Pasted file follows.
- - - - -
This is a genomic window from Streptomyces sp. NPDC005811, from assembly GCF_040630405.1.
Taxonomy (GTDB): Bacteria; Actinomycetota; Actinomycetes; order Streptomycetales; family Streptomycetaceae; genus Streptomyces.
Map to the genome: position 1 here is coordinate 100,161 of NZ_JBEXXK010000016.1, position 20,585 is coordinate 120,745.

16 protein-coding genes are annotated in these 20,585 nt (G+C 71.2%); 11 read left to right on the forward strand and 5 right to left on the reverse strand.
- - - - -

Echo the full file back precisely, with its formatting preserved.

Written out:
This is a genomic window from Streptomyces sp. NPDC005811, from assembly GCF_040630405.1.
Taxonomy (GTDB): Bacteria; Actinomycetota; Actinomycetes; order Streptomycetales; family Streptomycetaceae; genus Streptomyces.
Map to the genome: position 1 here is coordinate 100,161 of NZ_JBEXXK010000016.1, position 20,585 is coordinate 120,745.

16 protein-coding genes are annotated in these 20,585 nt (G+C 71.2%); 11 read left to right on the forward strand and 5 right to left on the reverse strand.